Thursday 21 September 2017

The thing is - your thirty second guide to everything: Slow exercise

Counter-intuitive: Slow exercise
Counter-intuitive: Slow exercise

Emily Hourican

What: Slow exercise. This counterintuitive novelty is more formally known as LISS - low-intensity steady state - and is essentially the exact opposite of the HIIT (high-intensity interval training) that we have all been so obsessed with over the last couple of years; LISS is a marathon as opposed to a sprint. Literally.

Why: Because we obviously couldn't be let continue for much longer without a 'new' and 'better' exercise trend. Because it taps into the trend for all things 'holistic', and is a far more enjoyable way to exercise than a series of short, vomit-inducing, flat-out sprints.

Why now: In the early 1960s and 1970s, slow workouts were popular with bodybuilders. They fell out of favour as we all went speed-mad, but they are now back, thanks, in part, to the number of injuries caused by HIIT. LISS activities carry far less risk of sprains and strains. Also, because they are enjoyable, which means sustainable, and they're less intimidating than HIIT.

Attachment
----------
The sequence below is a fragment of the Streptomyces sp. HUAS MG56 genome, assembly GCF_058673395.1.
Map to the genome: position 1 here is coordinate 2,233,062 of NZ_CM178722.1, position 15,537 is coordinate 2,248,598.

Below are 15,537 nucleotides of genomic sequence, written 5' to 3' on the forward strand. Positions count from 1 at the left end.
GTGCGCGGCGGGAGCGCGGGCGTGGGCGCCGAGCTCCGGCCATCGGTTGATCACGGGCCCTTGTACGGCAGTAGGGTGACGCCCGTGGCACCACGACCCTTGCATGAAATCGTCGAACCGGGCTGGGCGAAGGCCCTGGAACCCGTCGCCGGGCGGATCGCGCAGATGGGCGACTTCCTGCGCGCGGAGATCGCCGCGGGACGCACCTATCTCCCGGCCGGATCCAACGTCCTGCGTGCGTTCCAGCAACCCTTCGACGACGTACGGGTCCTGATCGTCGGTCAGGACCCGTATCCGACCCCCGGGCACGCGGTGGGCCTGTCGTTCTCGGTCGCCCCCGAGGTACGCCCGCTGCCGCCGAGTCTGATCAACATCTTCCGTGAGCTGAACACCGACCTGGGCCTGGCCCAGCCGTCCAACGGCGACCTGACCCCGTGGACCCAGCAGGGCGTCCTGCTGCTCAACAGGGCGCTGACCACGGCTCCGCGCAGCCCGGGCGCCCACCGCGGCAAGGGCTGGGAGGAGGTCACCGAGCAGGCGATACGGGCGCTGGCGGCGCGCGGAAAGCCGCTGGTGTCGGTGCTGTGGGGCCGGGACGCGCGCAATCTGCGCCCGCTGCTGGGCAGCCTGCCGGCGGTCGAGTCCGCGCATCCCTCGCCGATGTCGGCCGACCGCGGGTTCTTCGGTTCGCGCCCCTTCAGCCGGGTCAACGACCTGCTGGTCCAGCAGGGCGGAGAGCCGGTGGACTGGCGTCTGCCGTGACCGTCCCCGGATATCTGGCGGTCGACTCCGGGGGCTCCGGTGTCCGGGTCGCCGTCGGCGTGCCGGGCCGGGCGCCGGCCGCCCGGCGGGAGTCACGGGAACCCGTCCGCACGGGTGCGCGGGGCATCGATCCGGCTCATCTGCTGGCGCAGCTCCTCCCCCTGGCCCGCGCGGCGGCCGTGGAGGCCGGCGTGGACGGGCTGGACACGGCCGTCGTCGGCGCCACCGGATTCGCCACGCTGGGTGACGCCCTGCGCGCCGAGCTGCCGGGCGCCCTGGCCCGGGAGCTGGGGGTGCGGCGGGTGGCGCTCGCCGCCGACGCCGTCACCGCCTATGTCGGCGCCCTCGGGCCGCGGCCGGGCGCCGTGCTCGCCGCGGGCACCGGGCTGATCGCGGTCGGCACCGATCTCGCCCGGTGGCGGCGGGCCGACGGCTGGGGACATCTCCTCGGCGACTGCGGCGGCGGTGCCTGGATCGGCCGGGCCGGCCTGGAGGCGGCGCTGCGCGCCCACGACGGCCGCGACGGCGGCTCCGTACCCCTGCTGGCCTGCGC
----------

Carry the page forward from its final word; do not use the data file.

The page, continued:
How: Any cardio and aerobic-based activity that's performed at a low intensity but for a prolonged period (typically 30 to 60 minutes). Hiking, a spot of gentle mountain climbing, swimming or cycling all qualify. Ideally, this would be combined with HIIT, in a kind of on-day, off-day scenario, because LISS alone won't build muscle, although it can be as effective as HIIT for weight loss.

Who: Australian trainer and Instagram star Kayla Itsines (she of the Sweat With Kayla app fame); or any ambitious personal trainer keen to latch onto the Next Big Thing and keep us coming back for more.

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